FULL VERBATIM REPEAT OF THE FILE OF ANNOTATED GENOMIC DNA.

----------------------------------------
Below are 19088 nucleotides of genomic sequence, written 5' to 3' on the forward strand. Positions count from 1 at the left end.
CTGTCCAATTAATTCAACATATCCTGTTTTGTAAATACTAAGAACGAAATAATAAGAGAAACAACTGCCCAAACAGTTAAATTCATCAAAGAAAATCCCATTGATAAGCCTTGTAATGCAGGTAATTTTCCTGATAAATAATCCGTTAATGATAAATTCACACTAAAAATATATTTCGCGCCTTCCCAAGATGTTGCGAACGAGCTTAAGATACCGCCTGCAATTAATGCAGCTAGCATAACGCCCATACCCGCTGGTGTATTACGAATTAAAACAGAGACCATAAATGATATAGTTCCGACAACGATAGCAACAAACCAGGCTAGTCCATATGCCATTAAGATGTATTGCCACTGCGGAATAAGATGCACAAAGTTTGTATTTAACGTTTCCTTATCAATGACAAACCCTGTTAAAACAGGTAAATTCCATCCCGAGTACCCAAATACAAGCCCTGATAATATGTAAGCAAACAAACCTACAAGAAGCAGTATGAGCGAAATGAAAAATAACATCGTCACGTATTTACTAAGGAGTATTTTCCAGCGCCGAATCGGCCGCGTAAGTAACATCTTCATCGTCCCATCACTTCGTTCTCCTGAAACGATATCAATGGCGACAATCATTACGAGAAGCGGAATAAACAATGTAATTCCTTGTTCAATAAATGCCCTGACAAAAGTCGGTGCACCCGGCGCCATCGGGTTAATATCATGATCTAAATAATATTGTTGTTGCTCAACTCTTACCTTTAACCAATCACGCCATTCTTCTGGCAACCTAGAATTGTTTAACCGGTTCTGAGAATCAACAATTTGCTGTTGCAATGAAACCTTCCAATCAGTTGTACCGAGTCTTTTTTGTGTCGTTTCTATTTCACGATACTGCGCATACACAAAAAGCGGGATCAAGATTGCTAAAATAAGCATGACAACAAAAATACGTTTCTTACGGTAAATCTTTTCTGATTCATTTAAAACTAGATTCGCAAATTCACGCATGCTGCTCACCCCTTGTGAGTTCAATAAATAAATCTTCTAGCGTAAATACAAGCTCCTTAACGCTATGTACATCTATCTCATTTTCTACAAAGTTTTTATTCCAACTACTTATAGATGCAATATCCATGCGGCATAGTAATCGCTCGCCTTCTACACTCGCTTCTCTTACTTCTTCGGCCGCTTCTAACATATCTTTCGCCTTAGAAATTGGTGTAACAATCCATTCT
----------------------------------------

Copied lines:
Below are 19088 nucleotides of genomic sequence, written 5' to 3' on the forward strand. Positions count from 1 at the left end.
CTGTCCAATTAATTCAACATATCCTGTTTTGTAAATACTAAGAACGAAATAATAAGAGAAACAACTGCCCAAACAGTTAAATTCATCAAAGAAAATCCCATTGATAAGCCTTGTAATGCAGGTAATTTTCCTGATAAATAATCCGTTAATGATAAATTCACACTAAAAATATATTTCGCGCCTTCCCAAGATGTTGCGAACGAGCTTAAGATACCGCCTGCAATTAATGCAGCTAGCATAACGCCCATACCCGCTGGTGTATTACGAATTAAAACAGAGACCATAAATGATATAGTTCCGACAACGATAGCAACAAACCAGGCTAGTCCATATGCCATTAAGATGTATTGCCACTGCGGAATAAGATGCACAAAGTTTGTATTTAACGTTTCCTTATCAATGACAAACCCTGTTAAAACAGGTAAATTCCATCCCGAGTACCCAAATACAAGCCCTGATAATATGTAAGCAAACAAACCTACAAGAAGCAGTATGAGCGAAATGAAAAATAACATCGTCACGTATTTACTAAGGAGTATTTTCCAGCGCCGAATCGGCCGCGTAAGTAACATCTTCATCGTCCCATCACTTCGTTCTCCTGAAACGATATCAATGGCGACAATCATTACGAGAAGCGGAATAAACAATGTAATTCCTTGTTCAATAAATGCCCTGACAAAAGTCGGTGCACCCGGCGCCATCGGGTTAATATCATGATCTAAATAATATTGTTGTTGCTCAACTCTTACCTTTAACCAATCACGCCATTCTTCTGGCAACCTAGAATTGTTTAACCGGTTCTGAGAATCAACAATTTGCTGTTGCAATGAAACCTTCCAATCAGTTGTACCGAGTCTTTTTTGTGTCGTTTCTATTTCACGATACTGCGCATACACAAAAAGCGGGATCAAGATTGCTAAAATAAGCATGACAACAAAAATACGTTTCTTACGGTAAATCTTTTCTGATTCATTTAAAACTAGATTCGCAAATTCACGCATGCTGCTCACCCCTTGTGAGTTCAATAAATAAATCTTCTAGCGTAAATACAAGCTCCTTAACGCTATGTACATCTATCTCATTTTCTACAAAGTTTTTATTCCAACTACTTATAGATGCAATATCCATGCGGCATAGTAATCGCTCGCCTTCTACACTCGCTTCTCTTACTTCTTCGGCCGCTTCTAACATATCTTTCGCCTTAGAAATTGGTGTAACAATCCATTCT